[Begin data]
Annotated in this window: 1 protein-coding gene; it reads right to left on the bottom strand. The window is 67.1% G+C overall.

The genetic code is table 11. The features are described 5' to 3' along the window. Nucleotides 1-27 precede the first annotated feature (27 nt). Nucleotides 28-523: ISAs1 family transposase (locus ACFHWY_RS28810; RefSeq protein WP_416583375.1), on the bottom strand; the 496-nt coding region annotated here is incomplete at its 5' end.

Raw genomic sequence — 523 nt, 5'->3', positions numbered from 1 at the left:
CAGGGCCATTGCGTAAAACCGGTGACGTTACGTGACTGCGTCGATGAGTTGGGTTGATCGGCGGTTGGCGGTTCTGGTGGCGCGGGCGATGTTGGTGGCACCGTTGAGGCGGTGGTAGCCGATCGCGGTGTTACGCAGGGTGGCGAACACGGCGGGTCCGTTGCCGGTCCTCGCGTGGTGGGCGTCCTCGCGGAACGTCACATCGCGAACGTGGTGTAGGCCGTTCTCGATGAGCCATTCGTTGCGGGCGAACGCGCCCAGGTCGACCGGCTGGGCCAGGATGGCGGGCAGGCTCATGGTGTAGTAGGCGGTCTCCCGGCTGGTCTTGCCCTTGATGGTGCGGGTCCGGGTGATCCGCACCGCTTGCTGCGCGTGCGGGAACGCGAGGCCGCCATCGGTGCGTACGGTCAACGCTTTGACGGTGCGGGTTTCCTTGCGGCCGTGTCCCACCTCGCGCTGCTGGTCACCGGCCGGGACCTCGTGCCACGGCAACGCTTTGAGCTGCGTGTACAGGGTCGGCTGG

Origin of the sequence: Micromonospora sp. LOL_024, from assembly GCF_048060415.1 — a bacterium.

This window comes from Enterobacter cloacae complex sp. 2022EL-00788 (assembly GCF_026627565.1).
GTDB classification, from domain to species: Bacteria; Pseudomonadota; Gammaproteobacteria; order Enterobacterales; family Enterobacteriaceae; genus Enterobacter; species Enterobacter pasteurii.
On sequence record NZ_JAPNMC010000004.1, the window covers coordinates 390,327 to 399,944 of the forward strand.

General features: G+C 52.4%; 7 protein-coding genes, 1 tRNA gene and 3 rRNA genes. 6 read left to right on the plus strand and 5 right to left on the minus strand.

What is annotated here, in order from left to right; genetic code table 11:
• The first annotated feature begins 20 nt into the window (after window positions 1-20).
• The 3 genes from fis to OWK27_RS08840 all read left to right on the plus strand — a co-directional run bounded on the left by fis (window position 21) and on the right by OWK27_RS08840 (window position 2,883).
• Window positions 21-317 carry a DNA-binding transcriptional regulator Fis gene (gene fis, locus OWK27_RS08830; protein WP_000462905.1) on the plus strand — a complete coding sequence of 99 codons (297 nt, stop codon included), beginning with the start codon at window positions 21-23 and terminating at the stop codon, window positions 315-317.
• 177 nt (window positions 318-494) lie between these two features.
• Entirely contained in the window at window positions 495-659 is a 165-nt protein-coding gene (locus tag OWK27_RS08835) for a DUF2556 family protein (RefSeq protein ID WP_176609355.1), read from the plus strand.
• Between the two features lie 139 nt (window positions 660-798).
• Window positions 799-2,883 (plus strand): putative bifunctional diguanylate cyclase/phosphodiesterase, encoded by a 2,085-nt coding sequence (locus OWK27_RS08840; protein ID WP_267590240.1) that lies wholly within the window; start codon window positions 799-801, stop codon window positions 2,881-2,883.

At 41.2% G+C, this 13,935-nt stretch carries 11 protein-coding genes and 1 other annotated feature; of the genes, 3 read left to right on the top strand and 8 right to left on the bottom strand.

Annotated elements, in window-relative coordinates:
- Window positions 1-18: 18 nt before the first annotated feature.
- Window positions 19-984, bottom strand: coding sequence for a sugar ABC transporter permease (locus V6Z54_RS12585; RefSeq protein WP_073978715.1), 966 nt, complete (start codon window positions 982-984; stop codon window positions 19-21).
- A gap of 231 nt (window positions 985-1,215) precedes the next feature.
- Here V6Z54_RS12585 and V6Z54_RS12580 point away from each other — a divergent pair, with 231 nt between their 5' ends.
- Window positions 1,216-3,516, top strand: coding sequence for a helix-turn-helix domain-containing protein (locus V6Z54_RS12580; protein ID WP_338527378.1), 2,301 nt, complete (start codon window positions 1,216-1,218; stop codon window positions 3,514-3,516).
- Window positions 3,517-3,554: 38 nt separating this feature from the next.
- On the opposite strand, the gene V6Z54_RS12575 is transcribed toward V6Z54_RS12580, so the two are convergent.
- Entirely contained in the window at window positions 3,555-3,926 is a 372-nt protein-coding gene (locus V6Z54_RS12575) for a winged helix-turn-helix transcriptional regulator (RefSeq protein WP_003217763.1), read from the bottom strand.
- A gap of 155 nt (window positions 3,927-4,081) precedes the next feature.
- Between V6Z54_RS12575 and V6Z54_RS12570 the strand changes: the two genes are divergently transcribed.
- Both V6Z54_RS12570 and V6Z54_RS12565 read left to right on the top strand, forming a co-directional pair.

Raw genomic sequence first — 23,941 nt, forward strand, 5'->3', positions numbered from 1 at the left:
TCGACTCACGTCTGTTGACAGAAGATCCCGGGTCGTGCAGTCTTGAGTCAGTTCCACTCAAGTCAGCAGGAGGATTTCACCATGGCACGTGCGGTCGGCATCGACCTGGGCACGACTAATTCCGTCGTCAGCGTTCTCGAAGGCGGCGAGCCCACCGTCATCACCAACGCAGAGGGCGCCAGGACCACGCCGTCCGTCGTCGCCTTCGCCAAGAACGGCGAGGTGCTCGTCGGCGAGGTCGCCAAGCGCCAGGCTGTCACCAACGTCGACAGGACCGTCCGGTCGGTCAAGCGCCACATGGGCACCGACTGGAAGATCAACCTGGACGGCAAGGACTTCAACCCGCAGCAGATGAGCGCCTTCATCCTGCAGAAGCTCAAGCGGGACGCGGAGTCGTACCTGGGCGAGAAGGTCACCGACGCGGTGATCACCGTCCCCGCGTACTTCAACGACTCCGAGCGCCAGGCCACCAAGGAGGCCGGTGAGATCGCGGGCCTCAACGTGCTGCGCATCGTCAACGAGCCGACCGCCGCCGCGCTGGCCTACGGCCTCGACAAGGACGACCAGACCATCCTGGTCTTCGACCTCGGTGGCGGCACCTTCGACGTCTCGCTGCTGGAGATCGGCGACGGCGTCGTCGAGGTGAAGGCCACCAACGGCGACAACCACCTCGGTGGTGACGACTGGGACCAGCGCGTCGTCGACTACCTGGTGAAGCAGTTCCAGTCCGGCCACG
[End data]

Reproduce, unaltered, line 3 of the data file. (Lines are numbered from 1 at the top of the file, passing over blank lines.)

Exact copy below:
Raw genomic sequence — 523 nt, 5'->3', positions numbered from 1 at the left: